Calgary launched its Open Access Authors Fund in 2008, a program that has published 135 research articles from universities around the world, according to COPE. Calgary also caught open-access advocates’ attention when it announced the opening of DSpace, an online repository of scholarly journal works published at the university.

In recent years, even the richest American universities have cut back on journal subscriptions that can cost as much as $20,000 annually, open-access experts said. And as well-known schools throw financial backing behind open-access programs like COPE, these efforts have met with vocal opposition from entrenched interests.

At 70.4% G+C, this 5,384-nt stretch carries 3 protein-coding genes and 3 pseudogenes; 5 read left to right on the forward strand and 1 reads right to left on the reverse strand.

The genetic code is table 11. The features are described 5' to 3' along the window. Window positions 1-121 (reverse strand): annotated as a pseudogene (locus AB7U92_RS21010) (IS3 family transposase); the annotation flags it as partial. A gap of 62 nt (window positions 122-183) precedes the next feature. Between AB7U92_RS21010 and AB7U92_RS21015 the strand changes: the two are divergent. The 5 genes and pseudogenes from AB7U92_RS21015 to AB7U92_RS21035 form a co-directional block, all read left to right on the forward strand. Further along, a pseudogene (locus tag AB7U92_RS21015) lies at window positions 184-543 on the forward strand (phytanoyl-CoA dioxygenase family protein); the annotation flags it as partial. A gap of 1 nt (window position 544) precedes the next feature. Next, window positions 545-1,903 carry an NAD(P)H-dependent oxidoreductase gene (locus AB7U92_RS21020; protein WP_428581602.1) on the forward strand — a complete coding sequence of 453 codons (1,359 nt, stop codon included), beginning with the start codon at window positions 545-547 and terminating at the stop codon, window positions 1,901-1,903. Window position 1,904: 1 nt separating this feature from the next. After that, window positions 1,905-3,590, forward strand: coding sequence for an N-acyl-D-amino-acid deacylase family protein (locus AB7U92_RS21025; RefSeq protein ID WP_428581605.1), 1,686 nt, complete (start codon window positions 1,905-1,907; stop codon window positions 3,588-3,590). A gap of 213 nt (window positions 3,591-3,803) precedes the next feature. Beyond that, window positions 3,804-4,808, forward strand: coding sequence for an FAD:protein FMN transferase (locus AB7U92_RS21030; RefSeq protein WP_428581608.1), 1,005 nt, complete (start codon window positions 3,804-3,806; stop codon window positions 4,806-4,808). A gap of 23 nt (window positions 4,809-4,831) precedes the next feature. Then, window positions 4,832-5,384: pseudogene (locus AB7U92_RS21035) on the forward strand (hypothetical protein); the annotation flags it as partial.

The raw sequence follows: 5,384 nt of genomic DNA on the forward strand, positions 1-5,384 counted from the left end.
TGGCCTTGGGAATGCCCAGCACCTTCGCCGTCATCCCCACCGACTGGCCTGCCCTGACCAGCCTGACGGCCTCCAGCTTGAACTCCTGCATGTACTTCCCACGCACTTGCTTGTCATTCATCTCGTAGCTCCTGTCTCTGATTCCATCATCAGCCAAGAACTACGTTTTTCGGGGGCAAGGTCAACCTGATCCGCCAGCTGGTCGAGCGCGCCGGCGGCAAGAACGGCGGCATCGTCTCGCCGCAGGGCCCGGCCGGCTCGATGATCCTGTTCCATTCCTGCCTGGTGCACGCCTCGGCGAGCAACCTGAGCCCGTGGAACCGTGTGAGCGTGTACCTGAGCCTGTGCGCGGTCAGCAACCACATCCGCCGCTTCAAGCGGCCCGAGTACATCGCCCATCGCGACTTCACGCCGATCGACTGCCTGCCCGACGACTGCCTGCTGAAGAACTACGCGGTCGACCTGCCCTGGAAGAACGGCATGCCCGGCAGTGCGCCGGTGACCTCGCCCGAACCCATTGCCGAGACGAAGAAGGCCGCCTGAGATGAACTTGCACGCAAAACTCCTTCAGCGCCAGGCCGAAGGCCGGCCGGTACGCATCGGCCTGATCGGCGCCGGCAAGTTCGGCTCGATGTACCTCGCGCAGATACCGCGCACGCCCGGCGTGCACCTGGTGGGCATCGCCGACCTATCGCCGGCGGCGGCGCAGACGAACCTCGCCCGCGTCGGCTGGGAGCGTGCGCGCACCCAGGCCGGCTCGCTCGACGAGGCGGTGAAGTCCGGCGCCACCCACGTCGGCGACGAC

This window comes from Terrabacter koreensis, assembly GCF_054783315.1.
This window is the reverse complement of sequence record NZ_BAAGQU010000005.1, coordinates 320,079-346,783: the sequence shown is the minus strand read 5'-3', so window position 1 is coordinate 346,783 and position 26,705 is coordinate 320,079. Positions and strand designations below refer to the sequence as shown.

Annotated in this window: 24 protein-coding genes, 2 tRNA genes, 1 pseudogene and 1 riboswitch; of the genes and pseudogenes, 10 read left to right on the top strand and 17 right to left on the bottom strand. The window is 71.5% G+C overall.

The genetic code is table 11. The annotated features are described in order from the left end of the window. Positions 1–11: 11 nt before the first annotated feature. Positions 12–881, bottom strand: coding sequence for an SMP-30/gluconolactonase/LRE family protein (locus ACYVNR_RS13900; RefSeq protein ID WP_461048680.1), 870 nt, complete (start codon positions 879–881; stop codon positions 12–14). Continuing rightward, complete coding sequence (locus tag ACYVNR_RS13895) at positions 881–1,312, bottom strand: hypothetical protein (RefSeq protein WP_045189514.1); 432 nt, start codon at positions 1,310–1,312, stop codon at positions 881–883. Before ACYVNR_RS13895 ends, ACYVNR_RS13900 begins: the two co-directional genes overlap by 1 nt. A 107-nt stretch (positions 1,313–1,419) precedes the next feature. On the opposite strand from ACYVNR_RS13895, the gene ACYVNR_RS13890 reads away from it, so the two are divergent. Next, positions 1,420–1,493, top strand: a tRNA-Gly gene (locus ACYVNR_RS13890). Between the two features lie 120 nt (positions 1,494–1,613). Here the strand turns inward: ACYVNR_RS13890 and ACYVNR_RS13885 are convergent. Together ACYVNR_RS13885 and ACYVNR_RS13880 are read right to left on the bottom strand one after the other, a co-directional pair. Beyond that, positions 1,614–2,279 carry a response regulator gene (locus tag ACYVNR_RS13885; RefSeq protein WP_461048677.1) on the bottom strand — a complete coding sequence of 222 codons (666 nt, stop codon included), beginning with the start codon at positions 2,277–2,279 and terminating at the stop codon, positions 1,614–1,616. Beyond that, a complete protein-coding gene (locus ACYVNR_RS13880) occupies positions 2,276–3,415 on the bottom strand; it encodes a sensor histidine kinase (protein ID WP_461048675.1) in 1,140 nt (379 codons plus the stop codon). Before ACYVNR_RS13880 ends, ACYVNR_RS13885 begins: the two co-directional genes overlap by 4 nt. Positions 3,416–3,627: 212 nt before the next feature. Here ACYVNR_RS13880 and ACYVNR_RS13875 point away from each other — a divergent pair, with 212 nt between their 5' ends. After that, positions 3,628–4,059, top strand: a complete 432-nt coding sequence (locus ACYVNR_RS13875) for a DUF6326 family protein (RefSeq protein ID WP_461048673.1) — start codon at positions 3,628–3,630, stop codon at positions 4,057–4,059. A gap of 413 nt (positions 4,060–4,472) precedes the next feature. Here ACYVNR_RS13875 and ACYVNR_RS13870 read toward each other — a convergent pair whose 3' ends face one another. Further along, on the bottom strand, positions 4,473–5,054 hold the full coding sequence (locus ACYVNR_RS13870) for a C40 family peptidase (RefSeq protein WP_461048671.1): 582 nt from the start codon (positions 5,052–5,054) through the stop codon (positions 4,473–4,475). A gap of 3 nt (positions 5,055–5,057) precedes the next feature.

Publishing companies and organizations, including the Association of American Publishers (AAP), have opposed many open-access policies and mandates.

In a 2009 letter to the Obama administration’s transition team, the AAP opposed the National Institutes of Health’s Public Access Policy, which would make NIH-funded research available to the public free of charge in a digital archive.

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Comments:

  1. PatrickA

    October 25, 2010 at 1:28 pm

    This is the only way to start spreading the content. The developers of this content need to embrace alternative revenue streams to make up for the shortfall in subscriptions.

  2. PatrickA

    October 25, 2010 at 1:28 pm

    This is the only way to start spreading the content. The developers of this content need to embrace alternative revenue streams to make up for the shortfall in subscriptions.

  3. eburton

    October 25, 2010 at 2:13 pm